Himmataram Bhambhu from Rajasthan received the Padma Shri for his efforts in environment conservation and safeguarding the lives and interests of wildlife and birds in his home district.
In 1974, 18-year-old Himmataram Bhambhu would spend his days keenly observing his grandmother plant a Peepal tree in his ancestral village, Sukhwasi in Rajasthan. Around 14 years later, it had fully grown. When Himmataram saw how this tree was giving shade and oxygen to the residents of the village, he had found his life’s purpose.
Now, some 30 years later, as lakhs of trees and thriving ecosystems across Nagaur district stand tall and firm thanks to his efforts, Himmataram stood in front of India’s President Ram Nath Kovind to receive the Padma Shri, India’s fourth-highest civil honour, on 8 November.
He received this honour for his efforts to provide a safe habitat for birds and wildlife by planting over three lakh trees across his district. For his selfless endeavour, he even took a loan in 1999 to purchase 34 bighas of land in his drought-prone village of Harima so he could build a mini forest of 16,000 native trees.
In a state where poaching activities are rampant, and where illegal smuggling of peacocks, blackbucks, chinkaras and other animals serves as a livelihood for many, Himmataram has been at the forefront to eliminate the issue in his district.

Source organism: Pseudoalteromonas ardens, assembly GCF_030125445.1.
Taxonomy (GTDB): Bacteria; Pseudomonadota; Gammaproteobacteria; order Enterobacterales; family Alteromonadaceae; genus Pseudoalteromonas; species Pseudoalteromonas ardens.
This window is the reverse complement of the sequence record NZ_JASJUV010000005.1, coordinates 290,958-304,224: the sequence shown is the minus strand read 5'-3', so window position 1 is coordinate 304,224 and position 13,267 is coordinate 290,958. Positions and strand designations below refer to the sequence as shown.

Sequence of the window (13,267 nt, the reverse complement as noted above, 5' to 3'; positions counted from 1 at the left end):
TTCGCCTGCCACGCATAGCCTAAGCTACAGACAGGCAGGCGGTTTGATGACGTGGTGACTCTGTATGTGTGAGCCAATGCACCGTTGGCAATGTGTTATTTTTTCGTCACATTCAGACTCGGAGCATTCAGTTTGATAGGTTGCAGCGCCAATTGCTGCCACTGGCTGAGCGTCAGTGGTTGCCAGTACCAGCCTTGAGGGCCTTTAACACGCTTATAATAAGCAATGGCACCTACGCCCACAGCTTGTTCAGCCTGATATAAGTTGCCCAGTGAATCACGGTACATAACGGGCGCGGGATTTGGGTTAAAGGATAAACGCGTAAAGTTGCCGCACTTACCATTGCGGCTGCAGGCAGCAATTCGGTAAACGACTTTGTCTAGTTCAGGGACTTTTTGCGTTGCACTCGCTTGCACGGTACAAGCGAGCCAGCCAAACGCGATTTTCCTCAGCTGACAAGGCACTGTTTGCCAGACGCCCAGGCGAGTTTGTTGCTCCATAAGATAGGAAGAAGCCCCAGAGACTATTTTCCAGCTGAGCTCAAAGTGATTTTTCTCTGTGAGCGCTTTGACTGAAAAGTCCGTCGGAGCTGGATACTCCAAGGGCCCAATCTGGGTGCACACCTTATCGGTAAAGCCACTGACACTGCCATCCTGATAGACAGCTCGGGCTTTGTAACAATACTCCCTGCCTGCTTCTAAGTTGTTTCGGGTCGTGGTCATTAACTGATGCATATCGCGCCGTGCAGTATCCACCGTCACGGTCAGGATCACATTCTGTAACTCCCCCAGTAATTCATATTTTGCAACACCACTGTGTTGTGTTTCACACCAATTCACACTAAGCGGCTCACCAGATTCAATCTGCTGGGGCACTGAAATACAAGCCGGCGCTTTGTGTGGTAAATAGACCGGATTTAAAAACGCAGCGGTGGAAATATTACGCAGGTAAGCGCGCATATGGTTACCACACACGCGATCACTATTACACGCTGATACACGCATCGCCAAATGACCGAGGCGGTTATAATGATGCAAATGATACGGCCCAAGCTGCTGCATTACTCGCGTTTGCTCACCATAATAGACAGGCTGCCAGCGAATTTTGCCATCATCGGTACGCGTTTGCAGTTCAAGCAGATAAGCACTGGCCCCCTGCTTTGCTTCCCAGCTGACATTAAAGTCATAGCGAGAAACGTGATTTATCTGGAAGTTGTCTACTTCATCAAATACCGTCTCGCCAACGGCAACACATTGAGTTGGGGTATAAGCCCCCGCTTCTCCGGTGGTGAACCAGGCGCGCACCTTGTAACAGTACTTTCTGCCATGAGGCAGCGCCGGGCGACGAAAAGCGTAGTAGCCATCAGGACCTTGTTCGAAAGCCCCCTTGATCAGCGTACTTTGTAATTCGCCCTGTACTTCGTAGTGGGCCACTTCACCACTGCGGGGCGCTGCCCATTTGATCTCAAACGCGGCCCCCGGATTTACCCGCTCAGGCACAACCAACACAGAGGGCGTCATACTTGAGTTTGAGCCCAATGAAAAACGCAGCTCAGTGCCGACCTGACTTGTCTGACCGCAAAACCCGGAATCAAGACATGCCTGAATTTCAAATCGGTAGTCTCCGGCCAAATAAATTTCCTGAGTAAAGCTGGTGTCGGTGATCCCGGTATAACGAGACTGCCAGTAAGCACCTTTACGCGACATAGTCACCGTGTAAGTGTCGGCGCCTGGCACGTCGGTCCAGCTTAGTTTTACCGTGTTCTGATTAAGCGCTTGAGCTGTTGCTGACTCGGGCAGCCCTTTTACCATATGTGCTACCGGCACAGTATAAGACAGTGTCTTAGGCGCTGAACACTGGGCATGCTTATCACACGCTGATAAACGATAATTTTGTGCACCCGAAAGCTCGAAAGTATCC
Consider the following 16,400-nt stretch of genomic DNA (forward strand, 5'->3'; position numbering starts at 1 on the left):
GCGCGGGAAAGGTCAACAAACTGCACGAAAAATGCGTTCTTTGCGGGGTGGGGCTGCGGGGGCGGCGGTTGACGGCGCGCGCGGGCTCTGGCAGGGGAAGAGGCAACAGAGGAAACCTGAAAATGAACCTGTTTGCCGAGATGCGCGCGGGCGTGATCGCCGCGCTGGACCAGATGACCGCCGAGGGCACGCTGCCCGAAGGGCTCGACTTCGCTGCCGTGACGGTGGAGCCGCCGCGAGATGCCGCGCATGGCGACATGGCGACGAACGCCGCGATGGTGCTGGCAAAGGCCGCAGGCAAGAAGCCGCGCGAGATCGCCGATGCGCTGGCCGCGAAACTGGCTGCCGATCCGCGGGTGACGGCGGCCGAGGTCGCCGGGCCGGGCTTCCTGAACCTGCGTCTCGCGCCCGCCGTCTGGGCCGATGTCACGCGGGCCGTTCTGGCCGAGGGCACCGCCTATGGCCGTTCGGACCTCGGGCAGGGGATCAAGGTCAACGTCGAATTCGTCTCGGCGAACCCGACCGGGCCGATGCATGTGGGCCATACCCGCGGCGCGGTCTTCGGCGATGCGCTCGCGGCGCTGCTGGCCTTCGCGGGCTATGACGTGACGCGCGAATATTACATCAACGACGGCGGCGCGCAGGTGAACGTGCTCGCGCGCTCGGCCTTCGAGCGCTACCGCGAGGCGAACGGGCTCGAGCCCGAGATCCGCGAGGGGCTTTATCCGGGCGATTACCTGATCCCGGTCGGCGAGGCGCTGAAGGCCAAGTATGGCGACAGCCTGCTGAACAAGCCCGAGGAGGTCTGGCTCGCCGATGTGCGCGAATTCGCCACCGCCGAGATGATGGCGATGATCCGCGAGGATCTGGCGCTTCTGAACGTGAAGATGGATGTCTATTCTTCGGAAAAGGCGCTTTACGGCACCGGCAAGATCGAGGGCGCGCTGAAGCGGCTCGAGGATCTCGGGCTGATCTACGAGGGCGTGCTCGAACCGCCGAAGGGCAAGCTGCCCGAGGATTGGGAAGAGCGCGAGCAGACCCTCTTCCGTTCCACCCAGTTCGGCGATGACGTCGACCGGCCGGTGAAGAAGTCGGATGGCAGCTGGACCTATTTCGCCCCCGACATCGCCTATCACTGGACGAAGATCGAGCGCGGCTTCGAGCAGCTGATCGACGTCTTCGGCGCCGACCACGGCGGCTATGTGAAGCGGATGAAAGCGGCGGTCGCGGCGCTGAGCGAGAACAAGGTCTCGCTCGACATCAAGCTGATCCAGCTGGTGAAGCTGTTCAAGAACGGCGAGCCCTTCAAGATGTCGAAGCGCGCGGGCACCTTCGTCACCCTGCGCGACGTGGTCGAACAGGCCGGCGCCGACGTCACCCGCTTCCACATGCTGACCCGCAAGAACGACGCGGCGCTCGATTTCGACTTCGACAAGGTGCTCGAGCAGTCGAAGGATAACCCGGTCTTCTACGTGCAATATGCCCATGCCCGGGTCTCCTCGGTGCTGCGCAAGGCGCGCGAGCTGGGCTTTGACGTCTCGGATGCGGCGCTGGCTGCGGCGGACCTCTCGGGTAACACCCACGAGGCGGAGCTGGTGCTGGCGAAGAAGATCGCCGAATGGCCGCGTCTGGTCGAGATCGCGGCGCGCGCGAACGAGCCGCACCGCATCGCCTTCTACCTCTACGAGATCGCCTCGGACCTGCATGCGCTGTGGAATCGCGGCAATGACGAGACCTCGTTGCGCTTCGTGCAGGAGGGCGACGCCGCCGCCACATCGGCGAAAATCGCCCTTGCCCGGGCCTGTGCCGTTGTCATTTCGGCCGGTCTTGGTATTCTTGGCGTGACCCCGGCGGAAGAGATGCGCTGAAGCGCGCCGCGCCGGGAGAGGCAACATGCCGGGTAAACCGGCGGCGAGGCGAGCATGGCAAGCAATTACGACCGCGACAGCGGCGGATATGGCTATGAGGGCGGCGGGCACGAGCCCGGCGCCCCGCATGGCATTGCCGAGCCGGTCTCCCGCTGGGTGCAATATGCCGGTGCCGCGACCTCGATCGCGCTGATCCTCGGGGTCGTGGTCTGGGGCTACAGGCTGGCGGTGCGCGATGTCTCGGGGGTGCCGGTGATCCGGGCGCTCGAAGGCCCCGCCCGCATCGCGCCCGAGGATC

In a conversation with The Better India, he recalled, “I first learnt about farming and planting trees from my grandmother Naini Devi, who always said there is nothing more virtuous than planting trees. It felt like it was possible only due to the inspiration of my grandmother.”
“I have grown about 400 trees of rain-fed Khejri and native acacia in my six bighas without any extra cost. We also have kumt, neem, native plum, gunda, rohidha, khajuria and jalki. Although the cost of planting trees is not much, maintaining them is really challenging,” said Himmataram, who is a farmer by profession.
His selection of trees is also praiseworthy. Considering the arid state has always faced issues pertaining to water scarcity, he chose trees that are dependent on rains.
Additionally, the trees have also immensely contributed to keeping the groundwater tables balanced in Nagaur district, which has 45,000 borewell connections for farming purposes. Himmataram says in a scenario where farmers are turning a blind eye to the excessive use of machines to draw water, trees have silently been harvesting rainwater for decades.
Himmataram has also been leading the legal fight against poachers. He has been instrumental in putting 16 poachers behind bars out of 28 cases. He uses his own savings to fight the cases and also tends to injured chinkaras and peacocks.
For saving the lives of more than 1,570 injured animals and birds, he has received state awards like Rajiv Gandhi Environment Protection. A book has also been published on him titled ‘Himmat Ke Dhani Himmataram’, which was released by Union Minister Prakash Javadekar in the Parliament House.
Featured image source: President of India/Twitter
Edited by Divya Sethu